The new rules approved by FERC will change these auctions in a way that rewards dangerous fossil fuels that generate power from coal- and gas-fired plants, giving them the license to charge inflated prices and then impose the added costs on customers in northern Illinois and throughout PJM’s territory.
As a result of the FERC decision, electric customers across the Chicago region and most of northern Illinois are facing an imminent increase in the amount they pay to reserve enough power—known as the “capacity price”—to meet projected future demand for electricity. FERC’s action directly undermines the state’s 2016 passage of the Future Energy Jobs Act. The law promotes clean energy goals and consumer savings through increased investments in energy efficiency and zero-carbon emissions sources, such as wind, solar, and nuclear power.
“The impact of the federal decision will be particularly harmful for the many small businesses that are providing new job opportunities in the clean energy industry in disadvantaged communities across the state,” said Pattilyn Beals, interim executive director for the Chatham Business Association. “Our lawmakers should do everything possible to grow and attract new and small businesses in our communities, encourage large-renewable energy and energy efficiency projects, and help entrepreneurs understand opportunities in renewable energy and energy efficiency.”
“The FERC order places the costs of subsidizing inefficient fossil fuels indirectly, through polluting the environment, and directly, through increasing electric bills, on residents throughout the U.S. and particularly in Illinois, effectively hampering the progress Illinois has made through the Future Energy Jobs Act,” said Edgar Sandoval, volunteer for Clean Power Lake County. “This comes at the expense of the environment and at the cost of residents who desire a shift in how we produce electricity for the state.”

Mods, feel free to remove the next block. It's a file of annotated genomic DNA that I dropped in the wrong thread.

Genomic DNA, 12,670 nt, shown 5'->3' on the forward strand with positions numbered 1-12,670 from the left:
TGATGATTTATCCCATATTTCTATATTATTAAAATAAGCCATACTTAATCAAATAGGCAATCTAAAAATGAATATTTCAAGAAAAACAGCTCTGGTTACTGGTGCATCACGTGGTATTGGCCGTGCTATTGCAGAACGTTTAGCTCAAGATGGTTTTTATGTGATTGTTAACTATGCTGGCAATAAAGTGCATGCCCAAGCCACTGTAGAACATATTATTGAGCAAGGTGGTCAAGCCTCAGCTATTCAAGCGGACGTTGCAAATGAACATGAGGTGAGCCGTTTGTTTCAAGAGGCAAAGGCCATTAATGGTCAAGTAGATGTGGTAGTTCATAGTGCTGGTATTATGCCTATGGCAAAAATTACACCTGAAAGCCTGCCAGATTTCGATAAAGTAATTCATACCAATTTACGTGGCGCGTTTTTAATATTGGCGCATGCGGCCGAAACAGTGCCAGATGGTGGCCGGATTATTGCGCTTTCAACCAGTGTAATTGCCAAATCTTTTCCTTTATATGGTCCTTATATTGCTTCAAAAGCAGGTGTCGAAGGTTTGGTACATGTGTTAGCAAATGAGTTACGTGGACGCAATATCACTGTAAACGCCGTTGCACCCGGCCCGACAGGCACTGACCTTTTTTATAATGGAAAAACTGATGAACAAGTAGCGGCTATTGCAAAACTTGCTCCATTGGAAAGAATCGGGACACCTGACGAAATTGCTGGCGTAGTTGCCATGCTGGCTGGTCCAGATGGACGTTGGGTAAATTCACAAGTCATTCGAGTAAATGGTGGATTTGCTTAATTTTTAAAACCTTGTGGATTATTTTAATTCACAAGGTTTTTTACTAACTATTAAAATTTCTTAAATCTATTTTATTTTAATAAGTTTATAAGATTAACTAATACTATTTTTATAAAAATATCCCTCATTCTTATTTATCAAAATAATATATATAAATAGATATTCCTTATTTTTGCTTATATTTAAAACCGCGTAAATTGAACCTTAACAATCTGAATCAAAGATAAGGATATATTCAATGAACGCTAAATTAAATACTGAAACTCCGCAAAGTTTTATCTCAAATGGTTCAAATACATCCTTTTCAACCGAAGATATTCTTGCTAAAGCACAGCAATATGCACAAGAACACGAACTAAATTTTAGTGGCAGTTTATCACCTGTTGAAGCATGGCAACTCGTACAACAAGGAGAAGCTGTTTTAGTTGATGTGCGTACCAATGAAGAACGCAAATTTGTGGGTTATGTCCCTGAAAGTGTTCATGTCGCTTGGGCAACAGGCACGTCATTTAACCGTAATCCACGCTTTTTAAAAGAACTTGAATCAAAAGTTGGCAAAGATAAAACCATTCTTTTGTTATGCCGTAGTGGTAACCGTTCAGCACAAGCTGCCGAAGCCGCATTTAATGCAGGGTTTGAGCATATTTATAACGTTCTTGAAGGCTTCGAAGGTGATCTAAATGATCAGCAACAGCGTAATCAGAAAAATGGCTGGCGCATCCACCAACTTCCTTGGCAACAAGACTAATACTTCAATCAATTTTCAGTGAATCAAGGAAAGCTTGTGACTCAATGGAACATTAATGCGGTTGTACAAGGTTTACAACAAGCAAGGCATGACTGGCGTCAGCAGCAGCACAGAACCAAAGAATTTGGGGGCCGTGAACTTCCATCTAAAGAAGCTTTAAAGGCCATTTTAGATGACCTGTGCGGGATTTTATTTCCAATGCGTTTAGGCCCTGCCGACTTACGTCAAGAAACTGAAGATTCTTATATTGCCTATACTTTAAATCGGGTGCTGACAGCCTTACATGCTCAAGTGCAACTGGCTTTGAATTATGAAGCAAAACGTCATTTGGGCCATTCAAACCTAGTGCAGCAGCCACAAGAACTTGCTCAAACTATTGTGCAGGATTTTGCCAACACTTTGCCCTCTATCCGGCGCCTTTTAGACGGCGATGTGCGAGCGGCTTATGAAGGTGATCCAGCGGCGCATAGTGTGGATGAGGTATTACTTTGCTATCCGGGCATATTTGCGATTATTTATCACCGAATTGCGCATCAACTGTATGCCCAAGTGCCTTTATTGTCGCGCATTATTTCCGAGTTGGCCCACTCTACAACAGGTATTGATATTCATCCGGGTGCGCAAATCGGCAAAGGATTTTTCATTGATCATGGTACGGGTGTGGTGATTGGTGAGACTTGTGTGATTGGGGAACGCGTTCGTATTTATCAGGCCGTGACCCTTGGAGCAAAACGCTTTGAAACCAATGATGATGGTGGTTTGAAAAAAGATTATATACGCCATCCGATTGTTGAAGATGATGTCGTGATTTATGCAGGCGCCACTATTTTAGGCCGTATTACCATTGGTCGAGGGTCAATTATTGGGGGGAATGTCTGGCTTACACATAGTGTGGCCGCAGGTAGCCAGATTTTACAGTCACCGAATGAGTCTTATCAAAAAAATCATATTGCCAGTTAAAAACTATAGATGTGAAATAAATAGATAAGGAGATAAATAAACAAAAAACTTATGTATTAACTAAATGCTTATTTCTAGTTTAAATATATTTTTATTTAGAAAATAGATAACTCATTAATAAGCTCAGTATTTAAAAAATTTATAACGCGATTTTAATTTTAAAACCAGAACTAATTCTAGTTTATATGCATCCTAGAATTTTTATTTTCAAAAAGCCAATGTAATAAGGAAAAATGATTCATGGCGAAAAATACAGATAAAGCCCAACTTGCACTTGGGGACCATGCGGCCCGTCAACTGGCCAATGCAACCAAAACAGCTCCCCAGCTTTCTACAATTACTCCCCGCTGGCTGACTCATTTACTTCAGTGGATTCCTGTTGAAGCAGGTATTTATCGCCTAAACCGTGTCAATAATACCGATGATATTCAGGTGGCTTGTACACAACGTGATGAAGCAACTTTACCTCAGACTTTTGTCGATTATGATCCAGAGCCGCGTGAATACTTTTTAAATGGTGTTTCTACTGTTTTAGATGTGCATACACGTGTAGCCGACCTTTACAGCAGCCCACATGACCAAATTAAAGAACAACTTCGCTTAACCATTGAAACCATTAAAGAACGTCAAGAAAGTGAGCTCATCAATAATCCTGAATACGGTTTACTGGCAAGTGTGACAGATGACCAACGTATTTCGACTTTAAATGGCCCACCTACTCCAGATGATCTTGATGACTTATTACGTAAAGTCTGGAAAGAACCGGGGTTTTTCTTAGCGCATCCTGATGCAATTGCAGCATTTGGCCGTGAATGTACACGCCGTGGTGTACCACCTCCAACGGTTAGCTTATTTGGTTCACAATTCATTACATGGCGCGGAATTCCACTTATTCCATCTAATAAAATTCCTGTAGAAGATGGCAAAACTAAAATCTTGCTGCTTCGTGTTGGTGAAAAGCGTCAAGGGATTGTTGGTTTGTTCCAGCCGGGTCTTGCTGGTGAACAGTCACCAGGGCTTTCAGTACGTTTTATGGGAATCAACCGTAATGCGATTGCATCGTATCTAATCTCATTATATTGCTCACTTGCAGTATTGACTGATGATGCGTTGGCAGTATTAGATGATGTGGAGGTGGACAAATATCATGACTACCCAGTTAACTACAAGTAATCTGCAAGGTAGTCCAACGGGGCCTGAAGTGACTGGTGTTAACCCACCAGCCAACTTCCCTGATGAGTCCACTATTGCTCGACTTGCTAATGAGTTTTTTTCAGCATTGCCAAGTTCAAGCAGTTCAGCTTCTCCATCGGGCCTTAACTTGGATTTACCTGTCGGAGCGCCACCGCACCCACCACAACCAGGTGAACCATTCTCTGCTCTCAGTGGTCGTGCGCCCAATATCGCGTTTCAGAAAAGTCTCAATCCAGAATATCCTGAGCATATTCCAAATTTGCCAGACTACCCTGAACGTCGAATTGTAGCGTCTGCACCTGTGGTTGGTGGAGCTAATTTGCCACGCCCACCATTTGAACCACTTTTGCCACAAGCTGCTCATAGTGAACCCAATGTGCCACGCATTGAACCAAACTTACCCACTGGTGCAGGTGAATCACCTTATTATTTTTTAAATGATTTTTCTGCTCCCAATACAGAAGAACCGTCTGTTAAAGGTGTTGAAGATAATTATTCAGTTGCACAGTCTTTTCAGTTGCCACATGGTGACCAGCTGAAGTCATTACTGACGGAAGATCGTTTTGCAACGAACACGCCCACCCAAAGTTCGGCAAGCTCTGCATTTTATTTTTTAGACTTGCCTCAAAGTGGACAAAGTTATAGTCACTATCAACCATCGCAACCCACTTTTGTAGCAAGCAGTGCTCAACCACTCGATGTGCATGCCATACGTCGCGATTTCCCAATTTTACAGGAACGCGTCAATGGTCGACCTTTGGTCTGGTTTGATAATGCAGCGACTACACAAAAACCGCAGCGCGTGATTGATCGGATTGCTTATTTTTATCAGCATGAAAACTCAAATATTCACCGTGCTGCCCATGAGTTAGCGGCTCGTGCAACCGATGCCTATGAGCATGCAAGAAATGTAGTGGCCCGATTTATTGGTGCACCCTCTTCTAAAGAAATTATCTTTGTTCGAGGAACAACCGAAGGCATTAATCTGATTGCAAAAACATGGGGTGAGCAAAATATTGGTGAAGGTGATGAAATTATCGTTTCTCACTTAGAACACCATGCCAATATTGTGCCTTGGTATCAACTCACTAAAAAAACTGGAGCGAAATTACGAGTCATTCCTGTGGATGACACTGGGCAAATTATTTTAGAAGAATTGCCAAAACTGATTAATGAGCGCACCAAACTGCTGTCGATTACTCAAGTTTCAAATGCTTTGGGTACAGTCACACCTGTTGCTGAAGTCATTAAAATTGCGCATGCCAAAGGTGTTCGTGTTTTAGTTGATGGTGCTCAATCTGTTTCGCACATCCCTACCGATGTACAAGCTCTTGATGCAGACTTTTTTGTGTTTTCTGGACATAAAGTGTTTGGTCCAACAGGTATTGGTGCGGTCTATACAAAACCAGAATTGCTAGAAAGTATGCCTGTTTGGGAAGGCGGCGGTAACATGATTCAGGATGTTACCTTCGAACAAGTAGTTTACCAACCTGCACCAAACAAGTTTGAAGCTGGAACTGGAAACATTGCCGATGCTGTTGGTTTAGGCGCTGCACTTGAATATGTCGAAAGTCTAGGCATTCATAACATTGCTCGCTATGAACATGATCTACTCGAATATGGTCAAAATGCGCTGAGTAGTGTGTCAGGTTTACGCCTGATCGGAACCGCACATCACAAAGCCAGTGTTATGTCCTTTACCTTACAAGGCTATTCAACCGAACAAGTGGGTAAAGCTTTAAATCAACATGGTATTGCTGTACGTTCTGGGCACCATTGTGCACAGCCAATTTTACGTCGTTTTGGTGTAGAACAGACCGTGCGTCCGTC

The FERC decision comes amid an ongoing campaign by the Trump administration to prop up coal-fired power plants. In recent years, fossil fuel generators have been pushing for such a move as it becomes more difficult for their outdated plants to compete in the face of more modern technology, like solar and wind farms, and state policies that promote cleaner forms of energy. Last year, the CEO of Vistra Energy, a major coal-fired power generator, said coal “is on its way out.” More recently, the president of the Illinois Coal Association called coal “a lost cause in Illinois.”
To protect consumers from the higher bills, the Clean Energy Jobs Act would authorize the state to assume the responsibility for managing its capacity needs. Instead of Illinois relying on PJM’s capacity auction, a state agency, the Illinois Power Agency (IPA), would be tasked with running Illinois’ own capacity auction.
The IPA already manages the power purchases of the state’s biggest electric utilities, and part of its mission is to protect consumers from unnecessary increases in their supply costs. The state agency is better positioned to run Illinois’ capacity auction and ensure that northern Illinois consumers save money while the state’s clean energy goals are advanced. In addition to protecting customers from the FERC increase, CEJA’s capacity market provisions include a “consumer protection adjustment,” which locks in a 5 percent reduction on northern Illinois electric bills for the next five years. Capacity market reform is one part of the Clean Energy Jobs Act, the most comprehensive and consumer-friendly energy bill to address climate in Springfield. The legislation also:
- Aims for a carbon-free power sector by 2030, and provides financial and other assistance to environmental justice communities as well as communities and workers impacted by coal plant retirements;
- Moves Illinois towards 100% renewable energy by 2050, attracting $39 billion in clean energy development;
- Develops transportation electrification to give Illinoisans access to cleaner and more affordable forms of transportation;
- Expands energy efficiency programs that have already cut utility bills by billions of dollars;
- Sparks business development, workforce training and jobs so all Illinois residents can benefit from the clean energy economy.
The Illinois Clean Jobs Coalition (ICJC) is a group of more than 200 organizations, businesses, and community leaders working together to advance clean energy jobs, lower energy bills, and healthier air and water. Visit ilcleanjobs.org to learn more.